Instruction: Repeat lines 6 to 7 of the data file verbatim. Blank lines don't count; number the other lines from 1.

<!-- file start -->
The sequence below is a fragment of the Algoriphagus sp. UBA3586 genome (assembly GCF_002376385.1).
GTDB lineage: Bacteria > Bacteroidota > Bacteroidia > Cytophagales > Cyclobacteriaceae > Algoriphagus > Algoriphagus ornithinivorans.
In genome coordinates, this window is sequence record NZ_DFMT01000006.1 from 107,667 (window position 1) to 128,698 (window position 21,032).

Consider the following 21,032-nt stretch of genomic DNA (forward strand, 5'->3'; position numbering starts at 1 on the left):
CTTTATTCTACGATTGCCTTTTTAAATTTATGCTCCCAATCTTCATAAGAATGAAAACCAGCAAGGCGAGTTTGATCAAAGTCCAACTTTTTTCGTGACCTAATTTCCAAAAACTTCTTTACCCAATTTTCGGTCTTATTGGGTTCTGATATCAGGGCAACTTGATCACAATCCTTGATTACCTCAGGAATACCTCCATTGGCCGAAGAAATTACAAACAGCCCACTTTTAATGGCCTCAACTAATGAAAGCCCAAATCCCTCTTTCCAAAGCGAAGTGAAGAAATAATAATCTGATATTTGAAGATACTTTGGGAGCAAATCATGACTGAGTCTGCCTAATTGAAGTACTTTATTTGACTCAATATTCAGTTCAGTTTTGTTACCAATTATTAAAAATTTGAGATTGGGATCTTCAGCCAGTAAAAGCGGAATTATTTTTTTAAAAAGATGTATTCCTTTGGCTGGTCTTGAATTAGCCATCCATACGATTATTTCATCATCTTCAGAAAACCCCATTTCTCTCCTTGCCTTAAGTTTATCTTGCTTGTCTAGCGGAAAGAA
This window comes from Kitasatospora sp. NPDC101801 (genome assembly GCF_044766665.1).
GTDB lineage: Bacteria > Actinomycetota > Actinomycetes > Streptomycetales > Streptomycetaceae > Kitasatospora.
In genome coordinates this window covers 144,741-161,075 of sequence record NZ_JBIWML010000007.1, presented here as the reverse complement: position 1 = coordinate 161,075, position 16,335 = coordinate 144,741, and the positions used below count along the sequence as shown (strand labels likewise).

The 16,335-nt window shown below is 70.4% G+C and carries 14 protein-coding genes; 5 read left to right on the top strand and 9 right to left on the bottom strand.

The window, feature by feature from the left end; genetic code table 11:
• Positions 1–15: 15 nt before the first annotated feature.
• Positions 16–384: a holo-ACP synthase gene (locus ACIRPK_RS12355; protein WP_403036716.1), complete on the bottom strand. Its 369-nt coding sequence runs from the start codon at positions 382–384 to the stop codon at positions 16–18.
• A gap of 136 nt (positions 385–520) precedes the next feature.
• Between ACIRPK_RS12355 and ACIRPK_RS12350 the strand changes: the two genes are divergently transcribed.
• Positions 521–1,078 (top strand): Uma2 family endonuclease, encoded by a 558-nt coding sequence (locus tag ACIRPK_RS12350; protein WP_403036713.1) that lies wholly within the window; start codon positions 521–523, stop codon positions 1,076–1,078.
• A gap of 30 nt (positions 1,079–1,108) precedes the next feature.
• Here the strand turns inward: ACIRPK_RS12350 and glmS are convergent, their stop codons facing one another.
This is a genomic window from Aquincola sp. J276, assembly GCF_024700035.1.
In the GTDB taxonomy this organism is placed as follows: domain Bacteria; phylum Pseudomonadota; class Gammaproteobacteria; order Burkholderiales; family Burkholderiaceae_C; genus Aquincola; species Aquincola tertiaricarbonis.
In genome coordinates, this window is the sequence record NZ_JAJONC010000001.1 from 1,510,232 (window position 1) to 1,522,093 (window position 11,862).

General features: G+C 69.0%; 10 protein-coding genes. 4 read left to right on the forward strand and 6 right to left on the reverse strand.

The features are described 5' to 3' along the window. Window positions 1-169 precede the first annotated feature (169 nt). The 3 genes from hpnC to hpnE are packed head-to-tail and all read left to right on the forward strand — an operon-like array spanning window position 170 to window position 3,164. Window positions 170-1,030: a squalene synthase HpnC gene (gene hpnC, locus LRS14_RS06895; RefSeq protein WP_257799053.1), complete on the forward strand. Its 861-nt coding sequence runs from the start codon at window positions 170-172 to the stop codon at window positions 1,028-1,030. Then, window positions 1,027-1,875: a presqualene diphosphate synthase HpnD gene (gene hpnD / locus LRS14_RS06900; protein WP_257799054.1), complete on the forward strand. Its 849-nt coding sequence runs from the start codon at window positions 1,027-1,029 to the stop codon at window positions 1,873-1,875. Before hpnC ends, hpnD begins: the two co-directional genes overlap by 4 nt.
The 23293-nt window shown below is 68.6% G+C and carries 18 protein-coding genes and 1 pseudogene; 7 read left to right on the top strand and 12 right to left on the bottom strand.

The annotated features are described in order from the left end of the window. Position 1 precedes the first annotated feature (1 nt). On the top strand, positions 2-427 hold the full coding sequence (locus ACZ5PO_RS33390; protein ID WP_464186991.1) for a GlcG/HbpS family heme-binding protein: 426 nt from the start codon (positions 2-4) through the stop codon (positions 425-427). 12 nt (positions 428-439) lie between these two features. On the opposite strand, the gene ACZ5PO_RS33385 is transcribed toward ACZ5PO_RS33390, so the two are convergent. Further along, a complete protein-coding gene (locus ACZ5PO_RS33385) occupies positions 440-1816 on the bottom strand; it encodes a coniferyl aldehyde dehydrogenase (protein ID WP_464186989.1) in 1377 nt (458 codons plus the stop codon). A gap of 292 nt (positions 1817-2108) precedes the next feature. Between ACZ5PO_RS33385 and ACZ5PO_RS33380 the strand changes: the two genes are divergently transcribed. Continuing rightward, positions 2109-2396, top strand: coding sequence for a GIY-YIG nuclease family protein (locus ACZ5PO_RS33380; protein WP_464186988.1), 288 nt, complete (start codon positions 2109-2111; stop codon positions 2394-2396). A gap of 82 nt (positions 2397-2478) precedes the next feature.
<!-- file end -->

This window comes from Kitasatospora sp. NPDC101801 (genome assembly GCF_044766665.1).
GTDB lineage: Bacteria > Actinomycetota > Actinomycetes > Streptomycetales > Streptomycetaceae > Kitasatospora.